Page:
The pending regulatory changes have created a lot of discussion around the impact of compliance in marketing and how stricter regulations will affect media spend. A good example is the recent press surrounding the University of Phoenix announcement to reduce reliance on third-party lead providers. Not to mention, lead vendors seemingly coming out of the woodwork with their plans for improving compliance efforts.
Here are some things to plan for as your school considers the changing cost-per-lead (CPL) landscape:
- CPL media costs will go up. If lead providers truly have to maintain and report details on media compliance, they will be forced to stop including some of the less desirable channels that allow them to keep CPL costs low. Expect that CPLs will go up for higher quality providers.
- Quality volume will decrease. This is true, particularly for schools in the market of 40,000 leads/inquiries or less per month. Schools that consume a high volume of leads will continue to receive the lion’s share of quality volume. And schools that hit the middle tier of volume will face heavier competition to reach lead goals. This, in a large part, will be due to the decreased ability for lead providers to pad lead flow with non-compliant sources.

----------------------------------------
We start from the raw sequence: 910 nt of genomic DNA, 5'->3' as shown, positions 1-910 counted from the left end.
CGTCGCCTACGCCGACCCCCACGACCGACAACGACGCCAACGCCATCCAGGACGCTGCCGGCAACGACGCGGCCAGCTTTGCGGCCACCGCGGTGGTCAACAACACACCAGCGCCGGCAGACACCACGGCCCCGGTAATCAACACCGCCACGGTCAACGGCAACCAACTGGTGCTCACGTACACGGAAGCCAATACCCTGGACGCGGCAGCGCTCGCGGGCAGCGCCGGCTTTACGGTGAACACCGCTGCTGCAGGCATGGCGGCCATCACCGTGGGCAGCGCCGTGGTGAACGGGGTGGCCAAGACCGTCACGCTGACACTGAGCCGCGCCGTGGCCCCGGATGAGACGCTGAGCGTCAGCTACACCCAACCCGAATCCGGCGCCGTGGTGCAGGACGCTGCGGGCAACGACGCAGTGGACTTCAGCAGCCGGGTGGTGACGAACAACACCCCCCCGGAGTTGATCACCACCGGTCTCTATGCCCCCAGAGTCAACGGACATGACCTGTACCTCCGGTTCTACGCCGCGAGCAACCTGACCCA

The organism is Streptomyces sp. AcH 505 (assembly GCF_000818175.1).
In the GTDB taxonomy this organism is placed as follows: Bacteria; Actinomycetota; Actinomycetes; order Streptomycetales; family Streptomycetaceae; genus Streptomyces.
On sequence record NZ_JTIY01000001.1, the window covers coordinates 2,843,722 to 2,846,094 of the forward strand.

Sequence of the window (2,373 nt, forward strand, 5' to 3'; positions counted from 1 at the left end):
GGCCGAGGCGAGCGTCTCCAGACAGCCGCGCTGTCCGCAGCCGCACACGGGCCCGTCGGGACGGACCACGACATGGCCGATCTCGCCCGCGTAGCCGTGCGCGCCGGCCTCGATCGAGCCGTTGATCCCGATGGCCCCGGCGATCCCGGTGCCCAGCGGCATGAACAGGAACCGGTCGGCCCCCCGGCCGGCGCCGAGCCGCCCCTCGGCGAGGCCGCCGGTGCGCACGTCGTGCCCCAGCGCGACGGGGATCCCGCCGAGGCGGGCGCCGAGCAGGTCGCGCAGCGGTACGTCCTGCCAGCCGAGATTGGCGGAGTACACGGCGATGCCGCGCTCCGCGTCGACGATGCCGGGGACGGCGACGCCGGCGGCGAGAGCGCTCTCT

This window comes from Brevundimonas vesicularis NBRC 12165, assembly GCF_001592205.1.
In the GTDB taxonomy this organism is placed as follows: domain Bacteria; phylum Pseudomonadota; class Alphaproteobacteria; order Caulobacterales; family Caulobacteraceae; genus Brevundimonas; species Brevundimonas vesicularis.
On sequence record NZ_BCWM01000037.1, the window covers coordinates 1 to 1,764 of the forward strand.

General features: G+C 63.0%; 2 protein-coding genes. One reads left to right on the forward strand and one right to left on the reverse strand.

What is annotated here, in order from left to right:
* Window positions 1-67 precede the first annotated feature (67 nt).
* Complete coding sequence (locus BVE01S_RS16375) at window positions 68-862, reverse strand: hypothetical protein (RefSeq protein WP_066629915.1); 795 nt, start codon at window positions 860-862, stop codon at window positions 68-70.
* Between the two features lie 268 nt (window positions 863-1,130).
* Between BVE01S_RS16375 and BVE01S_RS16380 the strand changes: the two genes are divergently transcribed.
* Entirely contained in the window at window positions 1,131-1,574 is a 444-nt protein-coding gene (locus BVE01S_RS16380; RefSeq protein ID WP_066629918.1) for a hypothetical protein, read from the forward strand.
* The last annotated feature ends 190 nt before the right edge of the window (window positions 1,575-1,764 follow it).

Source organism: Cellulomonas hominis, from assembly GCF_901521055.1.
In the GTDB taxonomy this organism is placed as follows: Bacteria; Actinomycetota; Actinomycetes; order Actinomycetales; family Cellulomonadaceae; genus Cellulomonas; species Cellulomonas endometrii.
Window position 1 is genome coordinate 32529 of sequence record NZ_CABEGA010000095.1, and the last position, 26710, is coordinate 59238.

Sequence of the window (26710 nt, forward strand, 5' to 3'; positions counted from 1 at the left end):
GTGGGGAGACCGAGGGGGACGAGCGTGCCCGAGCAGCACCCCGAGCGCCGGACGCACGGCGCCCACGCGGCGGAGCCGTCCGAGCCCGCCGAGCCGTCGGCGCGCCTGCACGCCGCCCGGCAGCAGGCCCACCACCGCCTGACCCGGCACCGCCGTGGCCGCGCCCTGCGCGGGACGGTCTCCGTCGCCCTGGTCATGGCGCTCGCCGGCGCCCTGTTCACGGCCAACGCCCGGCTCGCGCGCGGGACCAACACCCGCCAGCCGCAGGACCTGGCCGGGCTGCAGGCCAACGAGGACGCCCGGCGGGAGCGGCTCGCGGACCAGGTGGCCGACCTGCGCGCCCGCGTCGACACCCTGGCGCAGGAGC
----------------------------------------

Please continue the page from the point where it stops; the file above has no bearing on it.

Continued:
- Now is the time to investigate alternative lead channels. In order to obtain more control over marketing messages, schools should heavily investigate creating exclusive, high quality lead sources through direct efforts. There are many new technologies and media offerings emerging in display, mobile, direct response print and TV that are becoming more cost-effective. While none of these sources rival today’s current CPL market in terms of low-cost, the results are often coming close in terms of deeper funnel metrics such as cost-per-enrollment or cost-per-start.
We recommend that schools get out ahead of the changing landscape in the CPL ecosystem by proactively testing new alternate lead sources. That way, when the regulations go into effect, schools are not caught unprepared.